The Giclee process has changed art reproduction forever because,
unlike other printing techniques, Iris inks blend into paper
of canvas surfaces. This produces a seamless, continuous- tone
surface. Painters, photographers, collectors and even museum
curators have recognized the superb quality of Iris printing
in reproducing fine artwork for sale or display. The colors
can be brilliant and is superior to other methods of reproduction.
2.How long do Giclee last?
Giclee have undergone extensive testing by Wilhelm Imaging
Research, Inc a leading authority on the care and preservation
of prints, photographs, and films.
Wilhelm’s testing, has shown that under standard conditions,
a giclee can last as long as 130 years before noticeable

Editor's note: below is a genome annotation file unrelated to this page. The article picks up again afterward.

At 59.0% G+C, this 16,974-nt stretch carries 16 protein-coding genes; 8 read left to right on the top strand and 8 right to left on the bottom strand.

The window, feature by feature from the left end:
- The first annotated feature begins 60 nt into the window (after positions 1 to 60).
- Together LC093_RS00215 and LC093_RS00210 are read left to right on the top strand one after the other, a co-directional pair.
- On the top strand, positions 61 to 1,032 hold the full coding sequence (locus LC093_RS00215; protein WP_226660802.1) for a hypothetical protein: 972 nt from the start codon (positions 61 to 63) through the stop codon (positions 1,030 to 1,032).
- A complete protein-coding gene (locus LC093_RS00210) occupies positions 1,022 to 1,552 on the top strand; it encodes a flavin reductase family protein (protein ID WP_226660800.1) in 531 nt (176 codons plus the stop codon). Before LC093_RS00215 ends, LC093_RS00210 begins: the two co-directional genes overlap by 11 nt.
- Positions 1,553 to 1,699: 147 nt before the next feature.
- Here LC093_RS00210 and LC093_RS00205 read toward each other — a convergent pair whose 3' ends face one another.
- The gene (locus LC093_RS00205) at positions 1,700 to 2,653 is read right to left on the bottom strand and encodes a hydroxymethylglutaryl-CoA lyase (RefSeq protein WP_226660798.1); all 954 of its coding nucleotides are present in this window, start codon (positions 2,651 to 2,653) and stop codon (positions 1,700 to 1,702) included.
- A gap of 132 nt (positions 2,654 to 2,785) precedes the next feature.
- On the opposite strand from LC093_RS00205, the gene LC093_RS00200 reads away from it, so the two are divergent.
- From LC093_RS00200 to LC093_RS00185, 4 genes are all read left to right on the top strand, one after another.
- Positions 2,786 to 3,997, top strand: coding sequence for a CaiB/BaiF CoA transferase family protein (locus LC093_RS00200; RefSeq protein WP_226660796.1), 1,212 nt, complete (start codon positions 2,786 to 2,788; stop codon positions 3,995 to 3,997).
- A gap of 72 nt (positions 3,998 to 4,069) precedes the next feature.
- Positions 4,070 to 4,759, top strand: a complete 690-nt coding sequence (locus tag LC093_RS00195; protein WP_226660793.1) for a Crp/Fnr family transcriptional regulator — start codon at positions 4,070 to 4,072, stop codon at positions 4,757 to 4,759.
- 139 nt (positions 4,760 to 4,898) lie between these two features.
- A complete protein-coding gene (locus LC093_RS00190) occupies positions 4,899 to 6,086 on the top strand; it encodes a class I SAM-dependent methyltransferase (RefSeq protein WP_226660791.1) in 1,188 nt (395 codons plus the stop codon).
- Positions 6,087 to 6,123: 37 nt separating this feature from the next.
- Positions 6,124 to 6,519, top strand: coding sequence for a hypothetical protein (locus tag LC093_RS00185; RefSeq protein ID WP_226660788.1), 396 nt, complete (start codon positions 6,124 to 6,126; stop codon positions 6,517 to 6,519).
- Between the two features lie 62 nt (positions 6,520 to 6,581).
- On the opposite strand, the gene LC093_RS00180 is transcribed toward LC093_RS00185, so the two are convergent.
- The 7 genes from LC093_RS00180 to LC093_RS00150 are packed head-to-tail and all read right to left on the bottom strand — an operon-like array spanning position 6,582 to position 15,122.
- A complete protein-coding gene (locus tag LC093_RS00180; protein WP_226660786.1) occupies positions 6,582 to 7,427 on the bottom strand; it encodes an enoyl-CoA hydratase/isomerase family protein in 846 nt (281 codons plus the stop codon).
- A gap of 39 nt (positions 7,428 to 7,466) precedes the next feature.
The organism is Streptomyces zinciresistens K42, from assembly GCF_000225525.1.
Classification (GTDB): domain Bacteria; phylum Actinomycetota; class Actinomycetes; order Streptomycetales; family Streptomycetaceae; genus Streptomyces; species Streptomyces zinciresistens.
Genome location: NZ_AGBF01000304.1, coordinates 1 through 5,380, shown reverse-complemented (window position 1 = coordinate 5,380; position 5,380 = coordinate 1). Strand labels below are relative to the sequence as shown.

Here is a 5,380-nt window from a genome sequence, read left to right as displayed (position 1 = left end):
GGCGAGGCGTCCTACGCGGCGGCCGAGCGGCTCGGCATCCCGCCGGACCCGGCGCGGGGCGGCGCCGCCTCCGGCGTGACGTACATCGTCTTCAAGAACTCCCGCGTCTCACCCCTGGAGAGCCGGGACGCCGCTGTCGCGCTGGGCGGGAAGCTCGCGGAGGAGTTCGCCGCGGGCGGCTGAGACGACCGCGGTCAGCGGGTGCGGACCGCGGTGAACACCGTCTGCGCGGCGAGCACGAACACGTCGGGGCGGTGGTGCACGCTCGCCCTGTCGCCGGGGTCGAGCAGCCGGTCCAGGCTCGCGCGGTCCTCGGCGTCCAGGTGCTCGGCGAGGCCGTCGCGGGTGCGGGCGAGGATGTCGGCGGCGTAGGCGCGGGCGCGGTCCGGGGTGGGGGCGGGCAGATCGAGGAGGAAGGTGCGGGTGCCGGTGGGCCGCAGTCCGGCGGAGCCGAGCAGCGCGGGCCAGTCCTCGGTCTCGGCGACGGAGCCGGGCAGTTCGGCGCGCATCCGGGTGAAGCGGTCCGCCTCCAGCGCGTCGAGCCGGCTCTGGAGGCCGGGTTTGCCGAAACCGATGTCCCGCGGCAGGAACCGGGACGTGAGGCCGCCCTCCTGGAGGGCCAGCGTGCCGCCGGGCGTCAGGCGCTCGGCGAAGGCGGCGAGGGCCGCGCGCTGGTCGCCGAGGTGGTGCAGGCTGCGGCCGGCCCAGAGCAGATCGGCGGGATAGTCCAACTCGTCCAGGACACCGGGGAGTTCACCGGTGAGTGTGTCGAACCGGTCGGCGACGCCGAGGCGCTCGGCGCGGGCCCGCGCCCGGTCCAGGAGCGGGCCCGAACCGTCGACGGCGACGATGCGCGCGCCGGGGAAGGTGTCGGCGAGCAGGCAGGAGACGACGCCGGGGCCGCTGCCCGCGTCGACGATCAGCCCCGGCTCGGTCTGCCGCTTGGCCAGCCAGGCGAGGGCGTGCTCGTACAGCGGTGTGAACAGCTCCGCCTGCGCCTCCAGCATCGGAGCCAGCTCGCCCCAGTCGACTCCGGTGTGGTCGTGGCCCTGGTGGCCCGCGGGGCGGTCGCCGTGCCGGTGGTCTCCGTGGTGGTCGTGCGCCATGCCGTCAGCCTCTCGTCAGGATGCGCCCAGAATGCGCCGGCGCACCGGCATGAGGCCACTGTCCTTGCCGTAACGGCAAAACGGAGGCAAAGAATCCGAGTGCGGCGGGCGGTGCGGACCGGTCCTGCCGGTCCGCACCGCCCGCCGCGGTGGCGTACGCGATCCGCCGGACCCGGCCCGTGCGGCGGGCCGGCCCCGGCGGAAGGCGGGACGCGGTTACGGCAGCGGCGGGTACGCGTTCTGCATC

fading begins. It is important to note that all colors fade.
Depending of the composition of the paints, many original
watercolors will fade faster. The same goes with lithographs,
serigraphs, or cibachromes, which Wilhelm rate at 29 years.
3.Have any Museum taken interest in
Dozens of Museums have mounted exhibitions or purchased Giclees
for their permanent collections. These include The Metropolitan
Museum ( NewYork), the Guggenheim (New York ), the Museum
of Fine Arts (Boston), the Isabella Stewart Gardner Museum
(Boston), the Philadelphia Museum, the Butler Institute (Youngstown,OH)
the Corcoran (DC) the National Gallery for Women in the Arts
(DC), the Walker Art Center, the Smithsonian Institution Libraries
(DC), the New York Public Library Print Collection, the High
Museum ( Atlanta), the California Museum of Photography, the
National Museum of Mexico and the San Jose Museum, among others.